Thursday, August 20, 2015

Catching up with the Dead Sea Scrolls

1. I'm trying to ease back into scholarship as I transition back to teaching. Yesterday I was trying to catch up a little on some Dead Sea Scroll scuttlebutt. Last time I taught Intertestamental Literature was in 2009, just as I was transitioning to become Dean.

I knew that Jodi Magness had caused some tremors in the force, that James VanderKam was going to have to revise The Dead Sea Scrolls Today at least a little. I bought John Collins' Beyond the Qumran Community and Hanan Eshel's, The Dead Sea Scrolls and the Hasmonean State and left them there on my shelf to collect dust.

2. So here's my update. It seems like everyone now is pretty much on board that 1) the scrolls go with the site of Qumran, 2) the community that goes with the scrolls was Essene, 3) that the Essenes were significantly bigger than the Dead Sea community, and 4) that many of the scrolls were produced elsewhere and brought to Qumran. Pretty much dead are Schiffman's Sadducee hypothesis and Norman Golb's Jerusalem library hypothesis (for a bizarre chapter here concerning his son, see here).

3. It looks as if Magness has well nigh convinced the DSS scholarly community that there is no real evidence for the community being at the site before the first century BC. She largely supports Roland de Vaux's 1950s analysis of the site, but with a few modifications. The denial of any occupation there before the first century is her biggest change.

Probably because of the numbers in a document called Covenant of Damascus, de Vaux identified an early phase of the site in the second century. But we now have some 50 years unaccounted for between the majority view of when the Essenes started and when we have any evidence of a group at Qumran.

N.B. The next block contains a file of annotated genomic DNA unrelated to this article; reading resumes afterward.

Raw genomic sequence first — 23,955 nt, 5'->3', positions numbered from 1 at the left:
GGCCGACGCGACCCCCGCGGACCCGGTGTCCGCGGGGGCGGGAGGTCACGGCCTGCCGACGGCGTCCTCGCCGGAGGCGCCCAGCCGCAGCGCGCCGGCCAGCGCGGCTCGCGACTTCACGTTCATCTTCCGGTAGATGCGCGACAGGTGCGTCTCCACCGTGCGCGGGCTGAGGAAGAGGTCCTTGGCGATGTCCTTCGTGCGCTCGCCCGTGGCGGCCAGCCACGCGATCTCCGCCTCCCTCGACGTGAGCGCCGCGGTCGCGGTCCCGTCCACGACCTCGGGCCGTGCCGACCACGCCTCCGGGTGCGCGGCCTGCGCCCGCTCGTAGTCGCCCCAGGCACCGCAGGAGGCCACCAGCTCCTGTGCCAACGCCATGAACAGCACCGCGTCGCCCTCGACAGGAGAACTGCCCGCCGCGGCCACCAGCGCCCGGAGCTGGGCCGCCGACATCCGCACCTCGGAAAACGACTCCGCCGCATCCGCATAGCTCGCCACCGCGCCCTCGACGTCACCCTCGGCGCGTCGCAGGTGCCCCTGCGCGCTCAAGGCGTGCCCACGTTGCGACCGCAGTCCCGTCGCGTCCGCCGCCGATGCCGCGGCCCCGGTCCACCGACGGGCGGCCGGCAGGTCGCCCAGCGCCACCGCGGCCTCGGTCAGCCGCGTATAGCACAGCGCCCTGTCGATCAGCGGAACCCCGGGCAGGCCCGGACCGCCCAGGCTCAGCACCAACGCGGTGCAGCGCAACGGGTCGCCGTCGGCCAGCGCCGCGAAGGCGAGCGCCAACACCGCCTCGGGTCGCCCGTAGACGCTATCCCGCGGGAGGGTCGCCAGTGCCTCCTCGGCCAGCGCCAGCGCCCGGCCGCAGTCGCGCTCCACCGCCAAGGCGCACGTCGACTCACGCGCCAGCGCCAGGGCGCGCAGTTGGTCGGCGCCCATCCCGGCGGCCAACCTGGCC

4. Into this gap step Michael Wise and John Collins. The majority seems unmoved in its sense that the Teacher of Righteousness was active in the mid-second century BC and that Jonathan Maccabee was the proto-Wicked Priest of the pesharim in the scrolls. But of majorities, Collins says, "Such is the power of the received scholarly consensus" (95 n.27).

Collins suggests rather that there is no evidence that the Teacher of Righteousness squabbled over the priesthood at all. While he accepts that the Essene community must have formed in the late second century BC, he dates the TR's engagement with the Wicked Priest to the reign of Hyrcanus II (60s BC).

I have always found Collins extremely judicious, someone whom you can tell doesn't have an ax to grind but is really out for the most likely answer. That makes his reassessment something that must be taken very seriously indeed. Of course for me these things are just frustrating. Frustrated at how the early decades of a subject wobble. Frustrating that I am not up on the arguments enough to have a firm position.

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